Northern Southland pupils have learned how to use their “think safe brain” at a health and safety day at Riversdale.

About 250 pupils took part in the Think Safe Brain Campaign and spent time at 13 modules which included safety around animals, guns, farm machinery, vehicles, motorbikes power lines, chemicals, fire and trailers and practical first aid.

The campaign was developed by former primary school teacher Harriet Bremner-Pinckney who now farms near Manapouri.

Mrs Bremner-Pinckney said despite the emphasis on farm health and safety in the past 10 years statistics showed people were still injured or killed.

“I am wanting to flip health and safety as we know it on its head and target children using them as advocates for changes and behaviours.”

Teaching moment. . . NSVets nurse Ashleigh Stewart and Chubs the dog teach northern Southland pupils about animal safety at the Think Safe Brain Campaign day at the Riversdale sports ground last Thursday. PHOTO: SANDY EGGLESTON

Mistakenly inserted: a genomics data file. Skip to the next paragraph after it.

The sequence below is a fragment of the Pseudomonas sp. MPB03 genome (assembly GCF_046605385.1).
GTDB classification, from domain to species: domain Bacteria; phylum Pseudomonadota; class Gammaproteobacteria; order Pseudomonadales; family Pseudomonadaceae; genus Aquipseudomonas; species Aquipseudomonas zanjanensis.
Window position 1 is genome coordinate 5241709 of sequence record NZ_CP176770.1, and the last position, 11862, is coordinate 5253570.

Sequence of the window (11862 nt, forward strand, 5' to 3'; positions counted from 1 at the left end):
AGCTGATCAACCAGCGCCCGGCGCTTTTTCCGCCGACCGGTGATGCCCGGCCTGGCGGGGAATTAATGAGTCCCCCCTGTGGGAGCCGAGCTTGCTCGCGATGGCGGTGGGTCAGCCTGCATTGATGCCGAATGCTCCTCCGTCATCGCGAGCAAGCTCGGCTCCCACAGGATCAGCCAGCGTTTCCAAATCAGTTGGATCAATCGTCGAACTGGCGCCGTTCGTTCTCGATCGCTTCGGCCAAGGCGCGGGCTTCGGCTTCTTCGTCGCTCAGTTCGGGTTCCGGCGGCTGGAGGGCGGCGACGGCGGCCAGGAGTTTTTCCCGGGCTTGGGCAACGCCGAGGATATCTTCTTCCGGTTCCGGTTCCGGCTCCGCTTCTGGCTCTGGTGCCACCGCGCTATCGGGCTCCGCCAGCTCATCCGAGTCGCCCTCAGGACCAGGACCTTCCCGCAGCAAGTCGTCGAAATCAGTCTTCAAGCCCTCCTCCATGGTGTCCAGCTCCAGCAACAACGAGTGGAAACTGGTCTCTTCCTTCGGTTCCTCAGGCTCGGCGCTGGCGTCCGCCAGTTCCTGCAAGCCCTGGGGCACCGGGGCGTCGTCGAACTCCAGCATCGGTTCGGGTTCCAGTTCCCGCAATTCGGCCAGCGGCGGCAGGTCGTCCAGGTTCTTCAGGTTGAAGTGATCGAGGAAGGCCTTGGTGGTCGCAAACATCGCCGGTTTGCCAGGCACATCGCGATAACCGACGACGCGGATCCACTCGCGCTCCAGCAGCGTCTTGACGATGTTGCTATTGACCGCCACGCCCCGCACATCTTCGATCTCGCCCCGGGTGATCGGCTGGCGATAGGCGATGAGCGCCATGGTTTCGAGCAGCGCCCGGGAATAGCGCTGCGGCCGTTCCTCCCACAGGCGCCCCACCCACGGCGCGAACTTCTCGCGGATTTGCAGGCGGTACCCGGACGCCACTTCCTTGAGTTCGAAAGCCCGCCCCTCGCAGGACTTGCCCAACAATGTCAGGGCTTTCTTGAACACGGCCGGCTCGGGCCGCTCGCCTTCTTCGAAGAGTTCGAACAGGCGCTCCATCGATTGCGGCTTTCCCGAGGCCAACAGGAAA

Her goal was for children to grow up having tools which would hopefully better prepare them to be safe on farms.

That included knowing where to get help if they were struggling with their mental health and knowing how to make the best decision they could in each circumstance they found themselves in.

“We can’t obviously teach children every single thing they will come across in life but if we teach them to use their ‘think safe’ brain, we can teach them to be really good decision-makers and try and abolish this ‘she’ll be right attitude’ that we do tend to see among farmers.”

People assumed accidents would never happen to them, she said.

“They can and they do. It’s the thing we do every single day that tends to hurt us.”

The day would give children skills and tools to teach their parents at home.

“It’s real life stuff that they’re learning.

“It’s practical and it makes sense and the children can relate to it.”

Two of the children’s books she has written use dog characters to tell a safety message and sponsors had made it possible for the children to take home the two books.

“It’s a more fun engaging way to talk about this stuff.”

The children could also meet Poppy the dachshund who features in the books.

The children are also given a work book to help back up the message.

Riversdale School parent Jenna Orpwood helped co-ordinate the day.

As she was walking around the modules she had heard good feedback about the activities, Mrs Orpwood said.

“The kids are loving it.

“They’re getting stuck in, getting hands-on practical learning rather than sitting in a classroom.”

[email protected]